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Re: [Openvpn-users] SSHv2 vs OpenVPN security

  • Subject: Re: [Openvpn-users] SSHv2 vs OpenVPN security
  • From: Mathias Sundman <mathias@xxxxxxxxxx>
  • Date: Tue, 28 Dec 2004 21:53:25 +0100 (CET)

On Tue, 28 Dec 2004, Charlie Hosner wrote:

Given that both SSH and OpenVPN is configured to only accept RSA keys for
authentication and strong encryption algoritms, is there anything in the
SSHv2 protocol making it less or more secure than the OpenVPN protocol?

I think you are asking about this from a crypto standpoint not necessarily an application standpoint. From a crypto standpoint, I would have to say they are equivalent if you use an equivalent algorithm combination. SSHv2 uses DHE-SHA1(HMAC) for key agreement, RSA for authentication, and whatever symmetric algorithm you want. It also swaps out session keys every hour for perfect forward secrecy, just like OpenVPN (adjustable with ReKeyIntervalSeconds). The handshakes are remarkably (right is right I guess) similar.

When you look at things from an application layer, it might not be quite
so simple.  You would need to run sshd as user/group nobody and chroot it
somewhere.  There is also the added security of TLS-auth that SSH
definitely doesn't have an equivalent to.

I know Mathias is quite familiar with the functionality differences
between SSH and OpenVPN, and he is probably asking this because he has
some clever scheme in mind, but to keep from confusing future readers,
SSHv2 is not going to provide you with the simple network
extension people usually seek in a VPN.  You would have to direct traffic
over the SSH tunnel via port forwarding or some other magic and it would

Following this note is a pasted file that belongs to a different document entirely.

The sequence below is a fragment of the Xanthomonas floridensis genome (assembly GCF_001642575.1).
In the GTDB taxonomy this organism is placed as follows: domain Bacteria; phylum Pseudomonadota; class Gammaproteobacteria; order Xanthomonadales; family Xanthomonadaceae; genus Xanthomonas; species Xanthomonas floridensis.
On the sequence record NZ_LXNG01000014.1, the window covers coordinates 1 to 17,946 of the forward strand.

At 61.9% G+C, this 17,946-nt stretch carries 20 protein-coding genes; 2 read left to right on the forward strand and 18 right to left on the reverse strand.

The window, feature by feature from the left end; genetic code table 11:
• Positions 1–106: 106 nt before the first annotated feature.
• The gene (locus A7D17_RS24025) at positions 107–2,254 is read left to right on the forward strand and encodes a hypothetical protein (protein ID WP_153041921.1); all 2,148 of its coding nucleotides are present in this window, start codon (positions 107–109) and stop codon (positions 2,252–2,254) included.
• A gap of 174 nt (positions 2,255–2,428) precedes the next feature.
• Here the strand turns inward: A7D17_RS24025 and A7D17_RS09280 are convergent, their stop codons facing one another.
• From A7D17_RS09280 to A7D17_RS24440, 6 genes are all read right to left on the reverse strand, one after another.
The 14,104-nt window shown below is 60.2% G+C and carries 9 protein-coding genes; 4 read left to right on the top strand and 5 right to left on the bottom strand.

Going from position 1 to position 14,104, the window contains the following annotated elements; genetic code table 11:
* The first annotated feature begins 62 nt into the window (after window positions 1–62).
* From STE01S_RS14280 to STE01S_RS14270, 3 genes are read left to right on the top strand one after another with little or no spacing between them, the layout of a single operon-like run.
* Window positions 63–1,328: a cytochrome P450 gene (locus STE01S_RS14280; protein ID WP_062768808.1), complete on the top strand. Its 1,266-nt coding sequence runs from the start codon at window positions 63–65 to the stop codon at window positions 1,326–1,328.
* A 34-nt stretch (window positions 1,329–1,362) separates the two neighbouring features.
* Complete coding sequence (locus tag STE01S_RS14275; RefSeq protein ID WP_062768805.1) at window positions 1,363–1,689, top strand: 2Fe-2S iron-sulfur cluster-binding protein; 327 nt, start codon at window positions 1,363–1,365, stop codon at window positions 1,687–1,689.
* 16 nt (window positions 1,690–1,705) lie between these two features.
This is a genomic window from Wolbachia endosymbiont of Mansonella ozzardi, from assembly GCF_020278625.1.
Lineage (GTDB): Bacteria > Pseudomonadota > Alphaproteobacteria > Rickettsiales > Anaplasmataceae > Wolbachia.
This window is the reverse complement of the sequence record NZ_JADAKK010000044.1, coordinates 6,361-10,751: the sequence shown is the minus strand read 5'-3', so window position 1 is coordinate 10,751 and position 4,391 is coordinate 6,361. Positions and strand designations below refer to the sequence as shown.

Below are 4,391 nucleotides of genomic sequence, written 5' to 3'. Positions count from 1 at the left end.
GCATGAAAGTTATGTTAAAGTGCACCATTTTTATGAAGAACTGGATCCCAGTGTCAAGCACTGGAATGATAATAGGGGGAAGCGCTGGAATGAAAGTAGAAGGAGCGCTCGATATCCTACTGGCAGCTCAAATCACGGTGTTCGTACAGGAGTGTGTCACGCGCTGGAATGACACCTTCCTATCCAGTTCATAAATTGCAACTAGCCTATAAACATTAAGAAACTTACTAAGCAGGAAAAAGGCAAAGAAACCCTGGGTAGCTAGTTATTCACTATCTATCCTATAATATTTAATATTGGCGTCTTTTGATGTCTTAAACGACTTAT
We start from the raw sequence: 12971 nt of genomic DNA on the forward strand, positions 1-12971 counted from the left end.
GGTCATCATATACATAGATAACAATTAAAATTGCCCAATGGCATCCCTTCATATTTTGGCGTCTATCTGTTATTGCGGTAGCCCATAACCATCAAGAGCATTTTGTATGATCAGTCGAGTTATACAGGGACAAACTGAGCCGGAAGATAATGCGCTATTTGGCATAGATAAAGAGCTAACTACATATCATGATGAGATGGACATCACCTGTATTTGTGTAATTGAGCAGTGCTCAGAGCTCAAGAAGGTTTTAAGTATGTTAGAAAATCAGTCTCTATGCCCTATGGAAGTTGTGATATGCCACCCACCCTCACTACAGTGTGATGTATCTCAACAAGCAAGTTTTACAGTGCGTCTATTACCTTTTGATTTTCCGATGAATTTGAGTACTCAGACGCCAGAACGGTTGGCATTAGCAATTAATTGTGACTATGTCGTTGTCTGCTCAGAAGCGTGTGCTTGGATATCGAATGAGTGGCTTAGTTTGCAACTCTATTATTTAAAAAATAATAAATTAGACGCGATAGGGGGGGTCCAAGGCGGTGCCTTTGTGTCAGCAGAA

take a good amount of work to get the kind of set up OpenVPN gives you
"out of the box".  SSHv2 is good for doing things one port at a time,
especially if your one port is 22 ;)

Yes, you're right, I was only asking about this from a crypto standpoint. Me too prefer OpenVPN in most cases, but there are still some cases where SSH is preferable.

The reason I asked was because I have a customer who is setting up a disaster recovery solution for a Solaris server, and simply needed shell access and a way to transfer files to the off-site backup machine. One user and one server -- can't be much easier, so I suggested to use SSH.

However for some reason they did not accept SSH for securing this, but OpenVPN was okay. I clamed that SSH had the same level of security as both OpenVPN and IPSec (given it is correctly configured of cource), so I just wanted to make sure I was right about that...

I'm fine with setting up OpenVPN to, so it's no problem, the customer gets what they what, I just find it a little overkill to use OpenVPN in this scenario, which is exactly what SSH was designed todo, but policies are policies! If I would have called it ssh-VPN instead of just ssh it would probably have been aproved ;-) VPN are good, other protocols can't be trusted!

Cheers and Happy New Year from me to!

Mathias Sundman                  (^)   ASCII Ribbon Campaign
OpenVPN GUI for Windows           X    NO HTML/RTF in e-mail
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